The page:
Day 2: Keynotes: Past, Present and Future of Linux
This is obviously the biggest keynote, and while I counted about
3500 people, there were a few hundred less this time, the room was still full
and I estimate the number of attendies to a little more than 3000.
Tove, Linus' wife and their two girls where also there to enjoy the
As Linus just loves doing slides and preparing talks , he
gave a quick overview on the state of affairs, and then switched to Q&A
- 2.2.11 came out the night before his talk, but as he explained, it's
basically a handoff to Alan Cox, who maintains stable releases while Linus
works on the unstable tree. The plan is for 2.2.11 is to last until 2.4
(famous last words ).
- Feature freeze, and code freeze in a couple of months hopefully with a
release of 2.4 in december. As explained previously, like at the
BALUG talk, the 2.1 tree lasted way too long so
he doesn't want this to happen to the 2.3 branch
- 2.4 will have USB, I2O, careful resource allocation (for ISA PnP and
- Capability levels for processes
- 2.4 will not have a journaling FS, although it can be added by vendors in
- As for Merced, Hopefully 2.4 will be released before the Merced NDA is
lifted, so no IA64 support in stock 2.4.
- Special kernel support for clustering will also have to wait for the next
Then, Linus switched to the Q&A section. Some of the answers he gave were:
After that, Linus introduced Patrick McGovern, founder of IDG, who then had
Richard Stallman come on stage in order to give him the IDG/Linus Torvalds
Community Award for the Free Software Foundation.
- Firewire support is not very well documented and used yet, so it's a bit
behind because of that.
- Maintainers are in charge of drivers, and he mainly cares about the core
so he doesn't look too closely to driver code submitted to him. As for
indentation and things like that, as long as he doesn't have to deal with
the code to closely (like for drivers), it's ok but otherwise he will
usually reject the patch.
- ACPI support is being worked on and it's more important than APM because
of its better capabilities.
- As for devfs, he doesn't like the naming of the devices all that much but
it's something he is looking at.
- Current scaling is up to 4-8 CPUs, but to go above like SGI is planning to
it will probably be a different kernel.
- For DVDs, the main problem is the encryption and the secret algorithms
involved. The solutions are full hardware decryption and a commercial
software decoder. Both are currently being worked on.
- For realtime, the kernel is being improved to be a bit more deterministic,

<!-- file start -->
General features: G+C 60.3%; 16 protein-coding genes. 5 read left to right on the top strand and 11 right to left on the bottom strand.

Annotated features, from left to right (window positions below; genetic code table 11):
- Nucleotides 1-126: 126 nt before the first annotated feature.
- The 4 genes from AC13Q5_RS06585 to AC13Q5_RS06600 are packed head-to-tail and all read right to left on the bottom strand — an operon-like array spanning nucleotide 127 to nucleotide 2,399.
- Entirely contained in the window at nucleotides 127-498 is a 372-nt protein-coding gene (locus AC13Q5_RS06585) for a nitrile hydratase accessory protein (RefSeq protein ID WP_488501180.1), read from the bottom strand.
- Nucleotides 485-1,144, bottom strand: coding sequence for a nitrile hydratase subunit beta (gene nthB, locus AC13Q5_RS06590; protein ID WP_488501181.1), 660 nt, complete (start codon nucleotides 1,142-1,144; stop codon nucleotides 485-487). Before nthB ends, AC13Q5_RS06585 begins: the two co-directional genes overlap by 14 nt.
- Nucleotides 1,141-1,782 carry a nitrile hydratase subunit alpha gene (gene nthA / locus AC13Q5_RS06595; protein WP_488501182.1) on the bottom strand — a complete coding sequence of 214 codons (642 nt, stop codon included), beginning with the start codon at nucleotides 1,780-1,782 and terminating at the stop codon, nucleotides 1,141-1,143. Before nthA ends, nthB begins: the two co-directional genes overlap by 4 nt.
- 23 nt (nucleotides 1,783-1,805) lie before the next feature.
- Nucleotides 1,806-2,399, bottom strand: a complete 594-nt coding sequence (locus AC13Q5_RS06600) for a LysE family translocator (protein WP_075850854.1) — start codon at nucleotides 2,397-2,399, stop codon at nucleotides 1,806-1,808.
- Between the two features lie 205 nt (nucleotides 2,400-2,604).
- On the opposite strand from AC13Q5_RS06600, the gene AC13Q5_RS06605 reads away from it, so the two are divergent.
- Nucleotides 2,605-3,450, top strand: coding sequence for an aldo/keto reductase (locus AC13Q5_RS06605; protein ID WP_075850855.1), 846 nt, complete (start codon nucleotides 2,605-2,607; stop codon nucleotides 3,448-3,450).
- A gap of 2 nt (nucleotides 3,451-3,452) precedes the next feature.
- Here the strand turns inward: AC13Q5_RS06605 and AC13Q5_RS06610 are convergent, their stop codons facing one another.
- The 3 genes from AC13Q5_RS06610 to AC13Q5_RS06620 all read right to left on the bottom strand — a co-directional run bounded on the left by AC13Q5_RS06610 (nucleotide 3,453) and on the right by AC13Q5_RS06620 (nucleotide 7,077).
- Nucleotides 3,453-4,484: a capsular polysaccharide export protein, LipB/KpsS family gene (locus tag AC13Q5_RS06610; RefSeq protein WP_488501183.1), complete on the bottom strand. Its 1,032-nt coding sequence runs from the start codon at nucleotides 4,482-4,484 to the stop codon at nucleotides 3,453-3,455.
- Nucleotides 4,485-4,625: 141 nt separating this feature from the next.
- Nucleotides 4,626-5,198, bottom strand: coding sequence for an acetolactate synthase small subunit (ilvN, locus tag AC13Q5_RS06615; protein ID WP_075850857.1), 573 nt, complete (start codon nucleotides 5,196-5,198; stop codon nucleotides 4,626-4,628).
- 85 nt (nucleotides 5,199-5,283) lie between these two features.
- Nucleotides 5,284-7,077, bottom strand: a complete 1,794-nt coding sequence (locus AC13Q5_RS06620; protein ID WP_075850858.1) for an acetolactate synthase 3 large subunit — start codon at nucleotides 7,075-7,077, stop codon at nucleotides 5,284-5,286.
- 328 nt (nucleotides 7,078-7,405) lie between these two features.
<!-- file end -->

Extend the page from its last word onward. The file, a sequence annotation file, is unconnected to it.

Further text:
where Linux is merely a low level RT task it won't be hard realtime. Linus
also says that many people who think they need hard realtime really don't.
- The ISDN code has been updated and the developers have now understood
(after a few messages on the linux kernel list) that they need to provide
patches more often and be better at staying in sync.
- For hotswap PCI, the problems are the same than what you face with ISA PnP
and PCMCIA, so it's being taken care of at the same time. While hotswap PCI
may not be in 2.4, the infrastructure will definitely be there.
- Rusty Russell asked about including kernel debugging patches. Linus, as
it's well known, doesn't really like the idea of kernel debugging in the
stock kernel as kernel debuggers may hide the real bug, and may lead
to people fixing the bug improperly.
- The alsa sound drivers will hopefully be in 2.4, and if not in the next
- Linus is for kernel httpd support, as the current existing code is
really clean and logical. It should be looked at on a case by case basis.
Of course, inclusion in the kernel is not for much more complex things like
the samba server.
RMS gave the usual GNU/Linux speech (i.e. because the basic unix utilities
(including the file and binutils), as well as a non trivial piece, the C
compiler, come from the GNU project, Richard is asking everyone to call Linux,
GNU/Linux in order to give credit to GNU).
My personal take on this is that while the GNU project definitely deserves
credit for offering a lot of the initial blocs that Linux is built on, someone
found that only about 10% of SuSE Linux was based on such software, so many
many other people deserve credit, the whole OSS community for that matter.
Therefore insisting every single time that you should use GNU/Linux gets real
old real fast... As far as I'm concerned RMS is more fun when he sings his
"Join us now and share the software"
If you feel you have to Email me to tell me how wrong you think I am, be my
guess, but I won't take the time to answer, this is a well known subject that
some people disagree on.
The good news in all this is that Linus' two girls didn't get bored, and
actually had quite a good time
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